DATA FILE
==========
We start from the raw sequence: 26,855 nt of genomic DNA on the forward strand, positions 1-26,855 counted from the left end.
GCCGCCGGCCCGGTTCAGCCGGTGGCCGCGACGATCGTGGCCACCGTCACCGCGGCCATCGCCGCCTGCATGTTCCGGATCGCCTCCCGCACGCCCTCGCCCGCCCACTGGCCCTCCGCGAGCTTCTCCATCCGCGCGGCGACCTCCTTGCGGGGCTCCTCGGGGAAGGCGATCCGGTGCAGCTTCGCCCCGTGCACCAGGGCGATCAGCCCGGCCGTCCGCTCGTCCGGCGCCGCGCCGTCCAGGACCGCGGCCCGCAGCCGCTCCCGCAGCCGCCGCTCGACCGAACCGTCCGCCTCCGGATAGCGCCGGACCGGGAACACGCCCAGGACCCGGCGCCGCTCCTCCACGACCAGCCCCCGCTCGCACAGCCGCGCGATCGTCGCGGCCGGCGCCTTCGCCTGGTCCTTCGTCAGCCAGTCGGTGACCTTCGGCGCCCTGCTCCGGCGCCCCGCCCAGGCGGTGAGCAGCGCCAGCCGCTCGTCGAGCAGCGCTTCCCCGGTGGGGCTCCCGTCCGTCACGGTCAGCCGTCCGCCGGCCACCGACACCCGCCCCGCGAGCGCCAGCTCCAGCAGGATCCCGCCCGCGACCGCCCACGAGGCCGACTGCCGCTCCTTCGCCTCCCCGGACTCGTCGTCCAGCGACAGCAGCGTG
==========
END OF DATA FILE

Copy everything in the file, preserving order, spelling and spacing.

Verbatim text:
We start from the raw sequence: 26,855 nt of genomic DNA on the forward strand, positions 1-26,855 counted from the left end.
GCCGCCGGCCCGGTTCAGCCGGTGGCCGCGACGATCGTGGCCACCGTCACCGCGGCCATCGCCGCCTGCATGTTCCGGATCGCCTCCCGCACGCCCTCGCCCGCCCACTGGCCCTCCGCGAGCTTCTCCATCCGCGCGGCGACCTCCTTGCGGGGCTCCTCGGGGAAGGCGATCCGGTGCAGCTTCGCCCCGTGCACCAGGGCGATCAGCCCGGCCGTCCGCTCGTCCGGCGCCGCGCCGTCCAGGACCGCGGCCCGCAGCCGCTCCCGCAGCCGCCGCTCGACCGAACCGTCCGCCTCCGGATAGCGCCGGACCGGGAACACGCCCAGGACCCGGCGCCGCTCCTCCACGACCAGCCCCCGCTCGCACAGCCGCGCGATCGTCGCGGCCGGCGCCTTCGCCTGGTCCTTCGTCAGCCAGTCGGTGACCTTCGGCGCCCTGCTCCGGCGCCCCGCCCAGGCGGTGAGCAGCGCCAGCCGCTCGTCGAGCAGCGCTTCCCCGGTGGGGCTCCCGTCCGTCACGGTCAGCCGTCCGCCGGCCACCGACACCCGCCCCGCGAGCGCCAGCTCCAGCAGGATCCCGCCCGCGACCGCCCACGAGGCCGACTGCCGCTCCTTCGCCTCCCCGGACTCGTCGTCCAGCGACAGCAGCGTG